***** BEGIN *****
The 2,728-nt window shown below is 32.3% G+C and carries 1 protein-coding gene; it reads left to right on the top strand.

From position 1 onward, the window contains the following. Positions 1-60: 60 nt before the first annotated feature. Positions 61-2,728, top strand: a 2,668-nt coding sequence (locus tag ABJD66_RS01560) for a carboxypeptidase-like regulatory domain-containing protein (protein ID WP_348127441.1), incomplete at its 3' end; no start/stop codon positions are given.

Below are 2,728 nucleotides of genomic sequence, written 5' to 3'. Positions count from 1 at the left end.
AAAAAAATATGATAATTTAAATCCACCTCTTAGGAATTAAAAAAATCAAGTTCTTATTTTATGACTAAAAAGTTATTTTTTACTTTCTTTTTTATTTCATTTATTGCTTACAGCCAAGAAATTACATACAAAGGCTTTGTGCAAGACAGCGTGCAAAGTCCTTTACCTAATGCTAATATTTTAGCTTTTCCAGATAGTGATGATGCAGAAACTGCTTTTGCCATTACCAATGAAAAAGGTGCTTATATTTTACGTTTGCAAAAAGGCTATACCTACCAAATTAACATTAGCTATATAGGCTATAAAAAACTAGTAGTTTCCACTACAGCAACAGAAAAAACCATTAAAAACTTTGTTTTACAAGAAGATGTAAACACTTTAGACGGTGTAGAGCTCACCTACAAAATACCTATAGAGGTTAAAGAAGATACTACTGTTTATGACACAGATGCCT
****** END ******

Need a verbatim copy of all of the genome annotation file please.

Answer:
The 2,728-nt window shown below is 32.3% G+C and carries 1 protein-coding gene; it reads left to right on the top strand.

From position 1 onward, the window contains the following. Positions 1-60: 60 nt before the first annotated feature. Positions 61-2,728, top strand: a 2,668-nt coding sequence (locus tag ABJD66_RS01560) for a carboxypeptidase-like regulatory domain-containing protein (protein ID WP_348127441.1), incomplete at its 3' end; no start/stop codon positions are given.

Below are 2,728 nucleotides of genomic sequence, written 5' to 3'. Positions count from 1 at the left end.
AAAAAAATATGATAATTTAAATCCACCTCTTAGGAATTAAAAAAATCAAGTTCTTATTTTATGACTAAAAAGTTATTTTTTACTTTCTTTTTTATTTCATTTATTGCTTACAGCCAAGAAATTACATACAAAGGCTTTGTGCAAGACAGCGTGCAAAGTCCTTTACCTAATGCTAATATTTTAGCTTTTCCAGATAGTGATGATGCAGAAACTGCTTTTGCCATTACCAATGAAAAAGGTGCTTATATTTTACGTTTGCAAAAAGGCTATACCTACCAAATTAACATTAGCTATATAGGCTATAAAAAACTAGTAGTTTCCACTACAGCAACAGAAAAAACCATTAAAAACTTTGTTTTACAAGAAGATGTAAACACTTTAGACGGTGTAGAGCTCACCTACAAAATACCTATAGAGGTTAAAGAAGATACTACTGTTTATGACACAGATGCCT